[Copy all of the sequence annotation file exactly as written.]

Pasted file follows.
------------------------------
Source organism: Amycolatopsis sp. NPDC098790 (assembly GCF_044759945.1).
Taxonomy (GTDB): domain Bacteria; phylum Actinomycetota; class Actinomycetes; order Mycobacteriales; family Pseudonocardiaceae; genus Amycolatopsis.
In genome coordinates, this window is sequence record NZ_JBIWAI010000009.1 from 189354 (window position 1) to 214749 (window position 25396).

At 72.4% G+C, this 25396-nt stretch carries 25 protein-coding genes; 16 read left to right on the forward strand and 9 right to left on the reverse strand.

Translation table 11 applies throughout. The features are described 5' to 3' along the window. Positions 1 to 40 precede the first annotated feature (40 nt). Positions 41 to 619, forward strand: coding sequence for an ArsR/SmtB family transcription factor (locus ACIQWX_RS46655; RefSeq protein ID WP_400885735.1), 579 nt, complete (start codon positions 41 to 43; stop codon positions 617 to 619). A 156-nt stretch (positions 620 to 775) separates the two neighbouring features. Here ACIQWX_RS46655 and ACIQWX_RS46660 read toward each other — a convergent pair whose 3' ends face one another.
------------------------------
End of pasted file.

Source organism: Amycolatopsis sp. NPDC098790 (assembly GCF_044759945.1).
Taxonomy (GTDB): domain Bacteria; phylum Actinomycetota; class Actinomycetes; order Mycobacteriales; family Pseudonocardiaceae; genus Amycolatopsis.
In genome coordinates, this window is sequence record NZ_JBIWAI010000009.1 from 189354 (window position 1) to 214749 (window position 25396).

At 72.4% G+C, this 25396-nt stretch carries 25 protein-coding genes; 16 read left to right on the forward strand and 9 right to left on the reverse strand.

Translation table 11 applies throughout. The features are described 5' to 3' along the window. Positions 1 to 40 precede the first annotated feature (40 nt). Positions 41 to 619, forward strand: coding sequence for an ArsR/SmtB family transcription factor (locus ACIQWX_RS46655; RefSeq protein ID WP_400885735.1), 579 nt, complete (start codon positions 41 to 43; stop codon positions 617 to 619). A 156-nt stretch (positions 620 to 775) separates the two neighbouring features. Here ACIQWX_RS46655 and ACIQWX_RS46660 read toward each other — a convergent pair whose 3' ends face one another.